Friday, October 16, 2009

Severe Right Ventricular Hypertrophy

This 23 year old presented to the Emergency Department with pharyngitis, but also complained of dyspnea on exertion. This ECG was recorded:

The wide complex (QRS 155 ms) may distract your attention from the rhythm, which is simply sinus. There are massive S-waves in lateral leads, with an extreme right axis deviation (180 or -180, same thing). There are massive R' waves of RBBB in the right precordial leads. The combination of wide S-wave in V5 and V6, and large R' wave in lead V1 is diagnostic of RBBB. The precordial voltage is extreme, approximately 60 mm (6.0 mV) in V1.

So this is diagnostic of massive Right ventricular hypertrophy. One might be concerned for ischemia because of the large amount of ST depression and T wave inversion in V1-V3. Some discordant (in the opposite direction of a high voltage or bundle branch block QRS) ST depression and T inversion is usually found at baseline in RBBB, but this is more than usual. However, the voltage is also more than usual. The ratio of the ST depression to QRS voltage is about 4mm to 60 mm, or 0.067, which is normal. The troponin was mildly elevated due to demand ischemia of the RV.

Further history revealed congenital pulmonic stenosis which was dilated at age 7 days. The patient did not have further followup. Echocardiogram revealed an estimated peak systolic pulmonary pressure of 127 mmHg with RV enlargement and severe hypertrophy.


  1. I recently came accross your blog and have been reading along. I thought I would leave my first comment. I dont know what to say except that I have enjoyed reading. Nice blog. I will keep visiting this blog very often.

    Doctor House
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  2. Dr. Smith -

    Is this similar to the equations you utilize for LVA and LBBB?

    I can see where 4 divided by 60 is 0.067 (are you comparing the J-point to the PQ segment)?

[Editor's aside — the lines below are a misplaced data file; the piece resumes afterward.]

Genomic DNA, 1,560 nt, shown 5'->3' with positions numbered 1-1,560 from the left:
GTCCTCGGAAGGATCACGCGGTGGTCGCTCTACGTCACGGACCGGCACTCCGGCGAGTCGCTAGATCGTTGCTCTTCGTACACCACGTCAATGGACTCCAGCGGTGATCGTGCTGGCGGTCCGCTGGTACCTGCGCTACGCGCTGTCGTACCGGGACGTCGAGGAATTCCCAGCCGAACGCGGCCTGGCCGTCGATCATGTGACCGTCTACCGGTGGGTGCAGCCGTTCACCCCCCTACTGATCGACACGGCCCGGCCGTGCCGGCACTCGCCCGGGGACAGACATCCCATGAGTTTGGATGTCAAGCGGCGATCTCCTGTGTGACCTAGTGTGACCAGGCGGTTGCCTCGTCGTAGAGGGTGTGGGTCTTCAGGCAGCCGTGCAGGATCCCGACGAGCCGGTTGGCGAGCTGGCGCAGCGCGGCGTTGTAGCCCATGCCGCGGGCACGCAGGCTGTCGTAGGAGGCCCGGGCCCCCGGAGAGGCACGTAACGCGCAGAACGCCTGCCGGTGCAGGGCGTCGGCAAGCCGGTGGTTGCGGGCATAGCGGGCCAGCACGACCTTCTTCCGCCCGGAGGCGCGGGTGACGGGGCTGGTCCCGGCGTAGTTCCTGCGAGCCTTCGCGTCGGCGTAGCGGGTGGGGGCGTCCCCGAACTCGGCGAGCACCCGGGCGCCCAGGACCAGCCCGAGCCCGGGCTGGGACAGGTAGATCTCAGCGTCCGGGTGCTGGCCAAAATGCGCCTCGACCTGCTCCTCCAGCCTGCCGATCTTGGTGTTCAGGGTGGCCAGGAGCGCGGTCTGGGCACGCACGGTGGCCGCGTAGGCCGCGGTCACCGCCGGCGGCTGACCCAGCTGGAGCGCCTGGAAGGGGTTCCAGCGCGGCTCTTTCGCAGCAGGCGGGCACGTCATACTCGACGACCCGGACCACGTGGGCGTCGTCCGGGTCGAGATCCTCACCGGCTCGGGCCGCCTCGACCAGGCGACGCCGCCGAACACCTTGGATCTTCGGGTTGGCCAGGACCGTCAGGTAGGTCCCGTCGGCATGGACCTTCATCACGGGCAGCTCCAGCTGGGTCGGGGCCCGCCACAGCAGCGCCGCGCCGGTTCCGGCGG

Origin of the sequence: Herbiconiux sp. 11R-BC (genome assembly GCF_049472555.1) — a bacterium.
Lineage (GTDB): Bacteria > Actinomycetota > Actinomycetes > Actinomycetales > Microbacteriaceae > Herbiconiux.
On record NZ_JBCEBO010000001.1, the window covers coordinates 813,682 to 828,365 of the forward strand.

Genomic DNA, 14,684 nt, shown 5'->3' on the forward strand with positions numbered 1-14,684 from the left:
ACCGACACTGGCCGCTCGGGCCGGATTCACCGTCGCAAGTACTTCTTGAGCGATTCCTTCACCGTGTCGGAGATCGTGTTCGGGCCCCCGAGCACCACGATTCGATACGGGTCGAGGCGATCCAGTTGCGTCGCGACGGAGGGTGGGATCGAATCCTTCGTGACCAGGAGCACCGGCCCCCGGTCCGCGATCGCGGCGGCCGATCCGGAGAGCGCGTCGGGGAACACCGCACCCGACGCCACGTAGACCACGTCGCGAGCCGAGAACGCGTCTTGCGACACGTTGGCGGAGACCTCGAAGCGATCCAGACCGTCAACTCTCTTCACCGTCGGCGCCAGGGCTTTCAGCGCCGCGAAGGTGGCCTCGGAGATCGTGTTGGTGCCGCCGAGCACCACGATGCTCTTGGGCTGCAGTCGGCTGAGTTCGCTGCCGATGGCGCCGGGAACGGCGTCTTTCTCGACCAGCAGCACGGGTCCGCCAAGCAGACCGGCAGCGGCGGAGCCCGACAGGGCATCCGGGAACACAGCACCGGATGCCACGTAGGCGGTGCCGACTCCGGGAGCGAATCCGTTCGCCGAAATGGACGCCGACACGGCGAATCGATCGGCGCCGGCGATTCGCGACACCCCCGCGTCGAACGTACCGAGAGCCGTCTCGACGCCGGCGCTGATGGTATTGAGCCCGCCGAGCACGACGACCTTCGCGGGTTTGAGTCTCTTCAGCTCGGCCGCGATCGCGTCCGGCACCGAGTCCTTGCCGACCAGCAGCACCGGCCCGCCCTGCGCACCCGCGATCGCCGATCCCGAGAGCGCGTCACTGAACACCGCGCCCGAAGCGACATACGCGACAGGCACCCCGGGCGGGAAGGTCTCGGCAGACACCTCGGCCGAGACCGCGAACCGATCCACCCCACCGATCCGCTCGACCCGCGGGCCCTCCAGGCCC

What would be abnormal in this context?


  3. Tom,
    I'm comparing the voltage of the ST segment shift, in this case ST depression, to that of the R-wave height (amplitude). In RBBB and LBBB without ischemia, the ST segment will be opposite the QRS and will be proportional to the QRS amplitude. So with the high R-wave voltage, one would expect much ST depression. But how much? I don't think there is any data on this for RBBB. But for Left Bundle Branch Block, my data on 352 patients without MI who have LBBB (which, in contrast to RBBB, has a deep S-wave in V1-V4, not a tall R-wave) and no MI would have a mean ST/S ratio of 0.09, and a maximum of 0.19.

    Stephen W. Smith, MD

  4. Hello, I came across this while researching RVH. My question is what will be his treatment? Also I am curious as to what his outcome looks like? How will this impact his life? Thank you very much.

  5. In reply to above: I do not have enough information to know what the treatment will be. Furthermore, congenital heart disease is very specialized and I know relatively little about it. One might guess that the treatment would be to remove the obstruction in the pulmonary artery outflow tract, but this could lead to many bad unintended consequences including very elevated pulmonary capillary wedge pressure and pulmonary edema. Once there is such a profouond chronic adaptation to abnormal physiology, it becomes very difficult to correct. This is very difficult and specialized treatment.


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